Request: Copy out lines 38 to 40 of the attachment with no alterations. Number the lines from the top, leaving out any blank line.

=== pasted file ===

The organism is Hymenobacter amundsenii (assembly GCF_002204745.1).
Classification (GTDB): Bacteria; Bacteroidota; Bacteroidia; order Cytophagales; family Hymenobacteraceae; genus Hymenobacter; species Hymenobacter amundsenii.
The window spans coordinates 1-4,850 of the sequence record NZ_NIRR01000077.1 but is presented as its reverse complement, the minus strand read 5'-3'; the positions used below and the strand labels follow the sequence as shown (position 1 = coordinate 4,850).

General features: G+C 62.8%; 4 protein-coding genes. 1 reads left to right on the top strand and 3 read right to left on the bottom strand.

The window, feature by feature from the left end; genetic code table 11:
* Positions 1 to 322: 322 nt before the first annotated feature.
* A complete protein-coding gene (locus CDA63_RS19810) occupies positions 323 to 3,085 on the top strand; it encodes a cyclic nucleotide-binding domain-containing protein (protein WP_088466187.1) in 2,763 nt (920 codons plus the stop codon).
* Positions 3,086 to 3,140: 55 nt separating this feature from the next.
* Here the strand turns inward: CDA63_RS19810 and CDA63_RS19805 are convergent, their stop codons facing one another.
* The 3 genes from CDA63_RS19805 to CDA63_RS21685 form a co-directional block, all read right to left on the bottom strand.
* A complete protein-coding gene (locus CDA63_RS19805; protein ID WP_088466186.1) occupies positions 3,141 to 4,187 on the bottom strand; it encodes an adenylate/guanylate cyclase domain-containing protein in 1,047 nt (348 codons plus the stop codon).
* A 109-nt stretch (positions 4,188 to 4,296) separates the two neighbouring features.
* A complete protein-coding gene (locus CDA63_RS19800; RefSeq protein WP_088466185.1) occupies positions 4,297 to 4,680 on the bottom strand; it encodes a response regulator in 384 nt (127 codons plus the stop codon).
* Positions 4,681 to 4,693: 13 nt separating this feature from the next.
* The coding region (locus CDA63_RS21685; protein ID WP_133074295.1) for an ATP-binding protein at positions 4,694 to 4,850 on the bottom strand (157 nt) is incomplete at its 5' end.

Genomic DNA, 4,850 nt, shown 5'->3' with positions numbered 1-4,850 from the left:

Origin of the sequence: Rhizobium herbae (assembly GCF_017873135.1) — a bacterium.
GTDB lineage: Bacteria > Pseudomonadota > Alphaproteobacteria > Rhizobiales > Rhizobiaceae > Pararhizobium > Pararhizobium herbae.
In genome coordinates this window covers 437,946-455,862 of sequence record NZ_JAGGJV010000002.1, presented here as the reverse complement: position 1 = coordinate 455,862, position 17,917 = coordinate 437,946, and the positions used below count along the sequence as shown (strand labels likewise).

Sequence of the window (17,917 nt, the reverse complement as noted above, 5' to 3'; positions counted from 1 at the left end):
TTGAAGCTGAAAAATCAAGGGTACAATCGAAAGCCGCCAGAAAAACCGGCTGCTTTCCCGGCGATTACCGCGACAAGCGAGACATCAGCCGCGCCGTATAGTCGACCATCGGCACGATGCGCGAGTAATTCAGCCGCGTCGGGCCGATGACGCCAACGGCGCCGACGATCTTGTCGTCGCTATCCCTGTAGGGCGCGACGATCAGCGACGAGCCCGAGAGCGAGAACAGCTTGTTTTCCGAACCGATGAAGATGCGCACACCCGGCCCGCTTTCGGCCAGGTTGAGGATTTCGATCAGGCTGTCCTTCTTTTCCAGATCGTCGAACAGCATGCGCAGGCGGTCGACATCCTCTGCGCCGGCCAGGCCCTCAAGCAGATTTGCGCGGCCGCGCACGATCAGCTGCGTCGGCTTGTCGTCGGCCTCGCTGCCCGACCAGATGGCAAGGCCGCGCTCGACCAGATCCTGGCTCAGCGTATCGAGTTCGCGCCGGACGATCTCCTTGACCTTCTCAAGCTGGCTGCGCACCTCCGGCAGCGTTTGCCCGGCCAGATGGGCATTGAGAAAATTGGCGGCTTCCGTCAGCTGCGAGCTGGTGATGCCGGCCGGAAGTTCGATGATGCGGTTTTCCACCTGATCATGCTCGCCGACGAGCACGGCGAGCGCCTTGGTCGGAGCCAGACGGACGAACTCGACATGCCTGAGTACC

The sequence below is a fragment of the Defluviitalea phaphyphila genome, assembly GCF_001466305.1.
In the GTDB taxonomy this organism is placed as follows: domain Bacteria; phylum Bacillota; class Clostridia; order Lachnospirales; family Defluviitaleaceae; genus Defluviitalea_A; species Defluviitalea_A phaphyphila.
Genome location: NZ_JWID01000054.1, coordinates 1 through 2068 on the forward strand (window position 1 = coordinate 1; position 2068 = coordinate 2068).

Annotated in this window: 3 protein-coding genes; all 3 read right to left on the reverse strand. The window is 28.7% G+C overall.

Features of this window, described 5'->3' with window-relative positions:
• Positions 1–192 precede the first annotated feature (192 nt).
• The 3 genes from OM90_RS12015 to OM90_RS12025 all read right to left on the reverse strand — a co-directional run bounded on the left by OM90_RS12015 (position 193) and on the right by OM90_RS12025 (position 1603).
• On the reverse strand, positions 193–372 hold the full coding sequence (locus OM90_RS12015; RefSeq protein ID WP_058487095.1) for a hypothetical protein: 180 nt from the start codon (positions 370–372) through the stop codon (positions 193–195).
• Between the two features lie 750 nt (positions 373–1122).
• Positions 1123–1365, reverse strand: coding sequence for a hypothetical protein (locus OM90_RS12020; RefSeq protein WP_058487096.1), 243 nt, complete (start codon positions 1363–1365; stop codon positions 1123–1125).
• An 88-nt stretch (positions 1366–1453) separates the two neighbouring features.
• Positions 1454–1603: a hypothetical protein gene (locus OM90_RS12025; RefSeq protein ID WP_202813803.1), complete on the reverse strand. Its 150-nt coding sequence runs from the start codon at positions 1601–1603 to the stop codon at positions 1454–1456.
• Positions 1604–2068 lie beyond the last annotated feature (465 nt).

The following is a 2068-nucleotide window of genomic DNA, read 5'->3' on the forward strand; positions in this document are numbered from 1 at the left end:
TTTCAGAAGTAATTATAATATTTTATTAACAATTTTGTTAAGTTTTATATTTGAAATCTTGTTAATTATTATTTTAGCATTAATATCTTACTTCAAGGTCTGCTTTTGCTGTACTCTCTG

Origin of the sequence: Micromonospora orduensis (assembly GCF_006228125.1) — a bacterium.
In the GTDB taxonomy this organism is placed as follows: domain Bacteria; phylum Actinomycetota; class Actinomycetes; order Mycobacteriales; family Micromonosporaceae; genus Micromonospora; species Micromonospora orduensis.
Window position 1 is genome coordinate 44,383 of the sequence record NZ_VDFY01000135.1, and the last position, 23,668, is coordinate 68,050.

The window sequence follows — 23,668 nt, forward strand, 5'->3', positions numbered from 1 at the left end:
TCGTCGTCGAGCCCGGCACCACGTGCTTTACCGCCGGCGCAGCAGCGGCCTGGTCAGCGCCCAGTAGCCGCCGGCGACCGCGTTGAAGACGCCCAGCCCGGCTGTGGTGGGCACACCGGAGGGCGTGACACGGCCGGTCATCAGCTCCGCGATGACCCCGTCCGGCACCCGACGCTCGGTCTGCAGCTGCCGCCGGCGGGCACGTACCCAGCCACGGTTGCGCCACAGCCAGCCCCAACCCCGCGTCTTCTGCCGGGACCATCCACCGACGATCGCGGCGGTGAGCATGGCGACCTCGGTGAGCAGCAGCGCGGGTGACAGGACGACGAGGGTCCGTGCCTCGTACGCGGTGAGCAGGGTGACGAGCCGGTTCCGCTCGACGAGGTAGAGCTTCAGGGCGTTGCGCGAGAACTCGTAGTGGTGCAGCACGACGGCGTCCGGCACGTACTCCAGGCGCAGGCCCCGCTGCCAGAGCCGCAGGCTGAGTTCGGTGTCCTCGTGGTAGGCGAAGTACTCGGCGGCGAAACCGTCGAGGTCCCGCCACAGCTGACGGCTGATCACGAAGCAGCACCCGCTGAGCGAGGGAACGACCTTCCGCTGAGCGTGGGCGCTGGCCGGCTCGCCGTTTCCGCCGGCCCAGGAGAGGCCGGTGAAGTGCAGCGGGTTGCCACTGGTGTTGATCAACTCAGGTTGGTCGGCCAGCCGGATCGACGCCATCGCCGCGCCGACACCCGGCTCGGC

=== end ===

In the GTDB taxonomy this organism is placed as follows: domain Bacteria; phylum Actinomycetota; class Actinomycetes; order Mycobacteriales; family Micromonosporaceae; genus Micromonospora; species Micromonospora orduensis.
Window position 1 is genome coordinate 44,383 of the sequence record NZ_VDFY01000135.1, and the last position, 23,668, is coordinate 68,050.

The window sequence follows — 23,668 nt, forward strand, 5'->3', positions numbered from 1 at the left end: